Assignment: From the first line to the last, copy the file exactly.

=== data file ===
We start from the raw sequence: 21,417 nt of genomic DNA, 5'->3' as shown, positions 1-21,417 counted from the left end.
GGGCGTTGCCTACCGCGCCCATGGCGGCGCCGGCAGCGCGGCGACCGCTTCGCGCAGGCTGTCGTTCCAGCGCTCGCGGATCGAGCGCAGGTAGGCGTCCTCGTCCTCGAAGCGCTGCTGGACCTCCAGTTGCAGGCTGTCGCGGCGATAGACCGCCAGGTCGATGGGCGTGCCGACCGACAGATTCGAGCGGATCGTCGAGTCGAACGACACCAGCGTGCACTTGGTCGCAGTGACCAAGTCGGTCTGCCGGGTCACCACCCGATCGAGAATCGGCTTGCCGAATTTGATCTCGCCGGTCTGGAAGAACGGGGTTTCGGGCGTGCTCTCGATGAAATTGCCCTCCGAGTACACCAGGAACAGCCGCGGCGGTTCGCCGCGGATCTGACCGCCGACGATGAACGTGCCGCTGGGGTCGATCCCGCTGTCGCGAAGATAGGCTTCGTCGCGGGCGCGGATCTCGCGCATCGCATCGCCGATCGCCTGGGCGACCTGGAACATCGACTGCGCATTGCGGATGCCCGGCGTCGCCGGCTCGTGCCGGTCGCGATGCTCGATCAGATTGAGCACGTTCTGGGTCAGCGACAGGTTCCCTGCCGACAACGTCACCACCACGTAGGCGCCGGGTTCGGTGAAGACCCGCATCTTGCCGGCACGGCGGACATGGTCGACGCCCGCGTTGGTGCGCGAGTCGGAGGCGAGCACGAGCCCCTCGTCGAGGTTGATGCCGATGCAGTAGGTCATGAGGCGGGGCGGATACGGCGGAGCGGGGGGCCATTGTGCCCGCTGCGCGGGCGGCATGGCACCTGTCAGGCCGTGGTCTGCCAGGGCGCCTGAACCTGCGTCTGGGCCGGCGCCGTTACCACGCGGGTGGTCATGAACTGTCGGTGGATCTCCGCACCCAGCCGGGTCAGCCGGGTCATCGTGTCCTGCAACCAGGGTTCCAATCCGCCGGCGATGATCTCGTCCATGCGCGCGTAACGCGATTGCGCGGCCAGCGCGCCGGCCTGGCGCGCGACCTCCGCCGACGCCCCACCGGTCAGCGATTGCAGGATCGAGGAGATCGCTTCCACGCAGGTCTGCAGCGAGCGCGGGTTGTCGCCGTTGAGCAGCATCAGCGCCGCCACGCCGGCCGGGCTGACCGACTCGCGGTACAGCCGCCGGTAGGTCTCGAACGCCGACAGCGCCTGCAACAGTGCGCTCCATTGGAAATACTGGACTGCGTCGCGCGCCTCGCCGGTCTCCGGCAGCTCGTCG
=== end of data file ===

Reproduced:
We start from the raw sequence: 21,417 nt of genomic DNA, 5'->3' as shown, positions 1-21,417 counted from the left end.
GGGCGTTGCCTACCGCGCCCATGGCGGCGCCGGCAGCGCGGCGACCGCTTCGCGCAGGCTGTCGTTCCAGCGCTCGCGGATCGAGCGCAGGTAGGCGTCCTCGTCCTCGAAGCGCTGCTGGACCTCCAGTTGCAGGCTGTCGCGGCGATAGACCGCCAGGTCGATGGGCGTGCCGACCGACAGATTCGAGCGGATCGTCGAGTCGAACGACACCAGCGTGCACTTGGTCGCAGTGACCAAGTCGGTCTGCCGGGTCACCACCCGATCGAGAATCGGCTTGCCGAATTTGATCTCGCCGGTCTGGAAGAACGGGGTTTCGGGCGTGCTCTCGATGAAATTGCCCTCCGAGTACACCAGGAACAGCCGCGGCGGTTCGCCGCGGATCTGACCGCCGACGATGAACGTGCCGCTGGGGTCGATCCCGCTGTCGCGAAGATAGGCTTCGTCGCGGGCGCGGATCTCGCGCATCGCATCGCCGATCGCCTGGGCGACCTGGAACATCGACTGCGCATTGCGGATGCCCGGCGTCGCCGGCTCGTGCCGGTCGCGATGCTCGATCAGATTGAGCACGTTCTGGGTCAGCGACAGGTTCCCTGCCGACAACGTCACCACCACGTAGGCGCCGGGTTCGGTGAAGACCCGCATCTTGCCGGCACGGCGGACATGGTCGACGCCCGCGTTGGTGCGCGAGTCGGAGGCGAGCACGAGCCCCTCGTCGAGGTTGATGCCGATGCAGTAGGTCATGAGGCGGGGCGGATACGGCGGAGCGGGGGGCCATTGTGCCCGCTGCGCGGGCGGCATGGCACCTGTCAGGCCGTGGTCTGCCAGGGCGCCTGAACCTGCGTCTGGGCCGGCGCCGTTACCACGCGGGTGGTCATGAACTGTCGGTGGATCTCCGCACCCAGCCGGGTCAGCCGGGTCATCGTGTCCTGCAACCAGGGTTCCAATCCGCCGGCGATGATCTCGTCCATGCGCGCGTAACGCGATTGCGCGGCCAGCGCGCCGGCCTGGCGCGCGACCTCCGCCGACGCCCCACCGGTCAGCGATTGCAGGATCGAGGAGATCGCTTCCACGCAGGTCTGCAGCGAGCGCGGGTTGTCGCCGTTGAGCAGCATCAGCGCCGCCACGCCGGCCGGGCTGACCGACTCGCGGTACAGCCGCCGGTAGGTCTCGAACGCCGACAGCGCCTGCAACAGTGCGCTCCATTGGAAATACTGGACTGCGTCGCGCGCCTCGCCGGTCTCCGGCAGCTCGTCG